4 reasons to create a blog
Even if you're not sure what a blog is, you've no doubt come across one at some point in time. Perhaps you've stumbled across a blog when you've searched "healthy dinner recipes". In fact, if you're reading this, guess what? You're on a blog. (Very meta, I know.)
If your business doesn't have a blog, you might want to reconsider — B2B marketers who use blogs receive 67% more leads than those who do not, and blogs have been rated the 5th most trusted source for accurate online information.
At its most basic, blogs can help you develop an online presence, prove yourself an expert in an industry, and attract more quality leads to all pages of your site.If you're contemplating creating a blog for your business, or simply want to know what one is, keep reading.
What is a blog post?
A blog post is an individual web page on your website that dives into a particular sub-topic of your blog.
For instance, let's say you start a fashion blog on your retail website. One blog post might be titled, "The Best Fall Shoes for 2019". The post ties back to your overall blog topic as a whole (fashion), but it also addresses a very particular sub-topic (fall shoes).
Blog posts allow you to rank on search engines for a variety of keywords. In the above example, your blog post could enable your business to rank on Google for "fall shoes". When someone searches for fall shoes and comes across your blog post, they have access to the rest of your company's website. They might click "Products" after they read your post, and take a look at the clothing items your company sells.
What is a blog used for?
1. To help your company rank on search engines.
Typically, a business will use a blog to help the business's website rank on search engines. You can absolutely employ SEO tactics, or use paid ads, to help your company homepage rank on page one of Google -- but a more effective, long-term solution is blogging.
To consider how your company can rank on search engines via a blog, we'll start with an example -- let's say you work for a web design start-up with very little online presence.
You decide to spend the first year writing and posting regular blog content that strongly relates to web design. Over time, your traffic increases and other companies link to your site for information regarding web design. When this happens, Google recognizes your company as a legitimate source for web design information. Eventually (with a lot of trial and error), your blog posts begin ranking on page one of Google for terms like "web design", "website builder", and "e-commerce website".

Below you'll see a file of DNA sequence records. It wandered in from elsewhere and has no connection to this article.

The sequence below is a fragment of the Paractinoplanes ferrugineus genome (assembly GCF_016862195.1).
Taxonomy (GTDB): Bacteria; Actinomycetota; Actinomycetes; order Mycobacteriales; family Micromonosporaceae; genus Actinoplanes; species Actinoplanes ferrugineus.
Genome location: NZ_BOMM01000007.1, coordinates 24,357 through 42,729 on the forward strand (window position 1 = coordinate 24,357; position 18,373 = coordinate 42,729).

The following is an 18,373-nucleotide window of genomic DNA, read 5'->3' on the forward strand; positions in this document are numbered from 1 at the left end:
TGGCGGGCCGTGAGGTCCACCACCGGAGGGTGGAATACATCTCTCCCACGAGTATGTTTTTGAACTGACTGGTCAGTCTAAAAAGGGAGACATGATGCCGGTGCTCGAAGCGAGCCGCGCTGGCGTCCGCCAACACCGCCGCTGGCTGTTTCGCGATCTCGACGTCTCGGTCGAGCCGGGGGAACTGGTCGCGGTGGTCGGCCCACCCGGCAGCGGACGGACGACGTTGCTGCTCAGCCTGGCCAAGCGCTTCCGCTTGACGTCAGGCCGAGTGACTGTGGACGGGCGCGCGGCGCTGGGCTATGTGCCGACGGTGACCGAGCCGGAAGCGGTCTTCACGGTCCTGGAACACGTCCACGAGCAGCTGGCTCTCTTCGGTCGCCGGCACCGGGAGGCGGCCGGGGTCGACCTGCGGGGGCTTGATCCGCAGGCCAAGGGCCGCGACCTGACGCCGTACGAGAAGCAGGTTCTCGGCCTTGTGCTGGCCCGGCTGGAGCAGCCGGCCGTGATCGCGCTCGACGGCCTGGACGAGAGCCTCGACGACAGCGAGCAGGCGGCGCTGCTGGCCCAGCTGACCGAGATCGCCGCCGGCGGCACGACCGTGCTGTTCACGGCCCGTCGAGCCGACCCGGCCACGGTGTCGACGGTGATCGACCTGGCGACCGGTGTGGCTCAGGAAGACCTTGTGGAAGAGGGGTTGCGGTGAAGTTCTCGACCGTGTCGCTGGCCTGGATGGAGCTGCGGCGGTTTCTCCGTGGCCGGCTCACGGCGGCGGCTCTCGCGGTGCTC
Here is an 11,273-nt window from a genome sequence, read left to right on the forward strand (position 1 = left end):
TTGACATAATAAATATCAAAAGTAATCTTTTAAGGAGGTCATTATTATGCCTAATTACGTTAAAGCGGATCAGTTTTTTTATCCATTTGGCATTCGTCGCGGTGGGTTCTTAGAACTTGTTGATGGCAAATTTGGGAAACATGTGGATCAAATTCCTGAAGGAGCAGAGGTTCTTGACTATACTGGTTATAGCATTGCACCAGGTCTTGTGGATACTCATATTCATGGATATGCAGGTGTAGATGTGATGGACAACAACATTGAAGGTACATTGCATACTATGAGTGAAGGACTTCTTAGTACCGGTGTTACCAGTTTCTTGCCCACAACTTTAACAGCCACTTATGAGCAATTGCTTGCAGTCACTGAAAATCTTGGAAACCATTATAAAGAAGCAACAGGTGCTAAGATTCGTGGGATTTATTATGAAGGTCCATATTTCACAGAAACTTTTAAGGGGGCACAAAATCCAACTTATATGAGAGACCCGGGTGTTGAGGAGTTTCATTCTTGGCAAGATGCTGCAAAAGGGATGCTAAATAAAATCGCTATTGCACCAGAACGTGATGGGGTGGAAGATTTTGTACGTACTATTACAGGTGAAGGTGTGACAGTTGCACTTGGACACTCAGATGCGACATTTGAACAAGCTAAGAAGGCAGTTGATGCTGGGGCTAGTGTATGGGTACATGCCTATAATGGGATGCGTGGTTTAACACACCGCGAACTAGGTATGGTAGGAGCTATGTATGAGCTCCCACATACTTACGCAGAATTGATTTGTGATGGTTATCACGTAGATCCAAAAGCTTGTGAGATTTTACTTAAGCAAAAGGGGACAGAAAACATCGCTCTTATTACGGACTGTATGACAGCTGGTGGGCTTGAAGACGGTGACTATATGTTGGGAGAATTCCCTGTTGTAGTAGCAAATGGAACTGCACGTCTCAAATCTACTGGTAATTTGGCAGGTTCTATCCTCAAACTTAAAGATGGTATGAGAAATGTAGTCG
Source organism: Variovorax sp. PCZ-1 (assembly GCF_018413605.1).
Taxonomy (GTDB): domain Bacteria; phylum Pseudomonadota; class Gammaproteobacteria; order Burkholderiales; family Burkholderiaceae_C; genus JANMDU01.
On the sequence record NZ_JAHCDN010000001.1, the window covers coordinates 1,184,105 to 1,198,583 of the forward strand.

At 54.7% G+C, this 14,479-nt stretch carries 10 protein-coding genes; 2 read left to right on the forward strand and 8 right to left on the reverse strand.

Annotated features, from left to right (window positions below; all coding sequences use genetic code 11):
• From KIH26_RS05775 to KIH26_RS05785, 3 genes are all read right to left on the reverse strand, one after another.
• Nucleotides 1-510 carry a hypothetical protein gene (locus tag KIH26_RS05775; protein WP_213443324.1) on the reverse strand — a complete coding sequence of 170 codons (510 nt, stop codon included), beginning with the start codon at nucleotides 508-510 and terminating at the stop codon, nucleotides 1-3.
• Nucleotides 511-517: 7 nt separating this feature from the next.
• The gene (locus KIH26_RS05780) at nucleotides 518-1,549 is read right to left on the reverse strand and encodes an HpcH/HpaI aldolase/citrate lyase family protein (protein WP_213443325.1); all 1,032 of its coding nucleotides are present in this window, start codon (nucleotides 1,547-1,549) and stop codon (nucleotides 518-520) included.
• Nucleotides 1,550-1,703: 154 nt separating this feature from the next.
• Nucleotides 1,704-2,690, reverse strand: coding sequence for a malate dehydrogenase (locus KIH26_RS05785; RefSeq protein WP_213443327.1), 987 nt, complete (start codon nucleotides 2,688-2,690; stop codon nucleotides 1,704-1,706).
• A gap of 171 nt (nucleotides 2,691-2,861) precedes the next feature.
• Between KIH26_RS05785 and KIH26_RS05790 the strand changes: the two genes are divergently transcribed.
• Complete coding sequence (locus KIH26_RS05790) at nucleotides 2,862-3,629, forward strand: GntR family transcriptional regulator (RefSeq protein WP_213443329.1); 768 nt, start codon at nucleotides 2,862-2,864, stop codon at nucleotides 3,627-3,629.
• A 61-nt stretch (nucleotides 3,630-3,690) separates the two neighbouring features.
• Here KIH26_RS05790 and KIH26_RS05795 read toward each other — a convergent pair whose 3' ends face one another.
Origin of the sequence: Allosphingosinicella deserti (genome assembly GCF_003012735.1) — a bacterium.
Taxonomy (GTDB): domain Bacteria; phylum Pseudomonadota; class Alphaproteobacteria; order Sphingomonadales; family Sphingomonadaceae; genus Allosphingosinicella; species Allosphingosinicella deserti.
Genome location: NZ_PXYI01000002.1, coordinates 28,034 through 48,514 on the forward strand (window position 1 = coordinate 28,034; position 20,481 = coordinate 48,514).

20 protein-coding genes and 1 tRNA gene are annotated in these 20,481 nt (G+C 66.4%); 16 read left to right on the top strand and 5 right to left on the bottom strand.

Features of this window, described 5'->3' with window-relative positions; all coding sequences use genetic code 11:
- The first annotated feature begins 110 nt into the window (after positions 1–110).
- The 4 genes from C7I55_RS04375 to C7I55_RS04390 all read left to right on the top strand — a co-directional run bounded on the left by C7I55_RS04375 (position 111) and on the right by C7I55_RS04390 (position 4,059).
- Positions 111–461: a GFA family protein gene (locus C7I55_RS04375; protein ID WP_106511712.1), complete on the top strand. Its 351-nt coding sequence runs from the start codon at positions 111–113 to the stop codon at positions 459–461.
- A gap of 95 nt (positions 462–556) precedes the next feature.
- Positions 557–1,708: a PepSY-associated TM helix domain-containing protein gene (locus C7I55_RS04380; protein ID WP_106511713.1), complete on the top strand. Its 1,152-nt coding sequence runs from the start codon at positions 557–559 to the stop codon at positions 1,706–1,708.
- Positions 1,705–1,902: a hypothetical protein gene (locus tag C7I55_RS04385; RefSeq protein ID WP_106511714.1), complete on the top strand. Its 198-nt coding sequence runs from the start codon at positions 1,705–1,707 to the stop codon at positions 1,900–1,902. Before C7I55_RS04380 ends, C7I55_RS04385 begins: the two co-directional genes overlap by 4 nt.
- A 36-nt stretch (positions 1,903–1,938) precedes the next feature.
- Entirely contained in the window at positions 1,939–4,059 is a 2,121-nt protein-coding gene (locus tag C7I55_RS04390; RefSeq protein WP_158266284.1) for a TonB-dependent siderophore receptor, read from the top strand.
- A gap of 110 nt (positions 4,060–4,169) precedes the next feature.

Then, one day, you search "web design companies in X city" and find your company is now on page one. This is likely due, in large part, to your consistent blogging efforts.
2. To share information about a given topic and become an expert in an industry.
In 2006, Boston-native Matt Kepnes quit his job and began traveling the world. He documented his travels in his now infamous blog, NomadicMatt.com.
After about a year, thanks to tireless blogging efforts and SEO strategies that enabled him to rank on Google, he began pulling in $60,000. Matt also created e-books, and used sponsorships and affiliate marketing to make money. Additionally, he wrote a New York Times best-seller, "How to Travel the World on $50 a Day."
Now, Matt's blog attracts 1.5 million visitors a month and grosses about $750,000 a year -- and he's become a well-known expert in the travel space.
If you want to become known as an expert in a topic that interests you, from fashion to blogging to fitness, you can -- and, oftentimes, it starts with a blog.
3. To attract visitors to your site, and turn those visitors into leads.
There's only so much traffic you can get from the homepage or About Us page of your company's website. Of course, those pages are critical for leads who are already interested in your products -- but they often won't attract traffic from top-of-the-funnel. That's where your blog comes into play.
Your blog can be a general resource to help your website visitors even before those visitors are ready to purchase from you. For instance, let's say you sell products for e-commerce stores. You might attract some e-commerce owners who are already searching online for your products, but in most cases, the e-commerce owner isn't going to be ready to buy right out of the gate.
Alternatively, if you begin blogging about tips to help the retail owner who is just starting out -- like "How to start a retail website", or "Benefits of e-commerce vs. physical store" -- you'll slowly attract an audience who enjoys your content and finds it useful. Then, when those site visitors' e-commerce stores begin growing (thanks, in part, to your blog), they'll already know about your brand and already trust it as a helpful source. That's when they'll check out your product pages.
4. To cultivate an online community and engage with an audience.
At the very least, you might create a blog to engage with an online community of readers with similar interests. Maybe you start a food blog and ask readers to share their own recipes with you.
Alternatively, perhaps you start a blog that focuses on DIY projects. You post the fun, DIY projects you've completed in your own home, and you ask your readers to share their own DIY tips in exchange.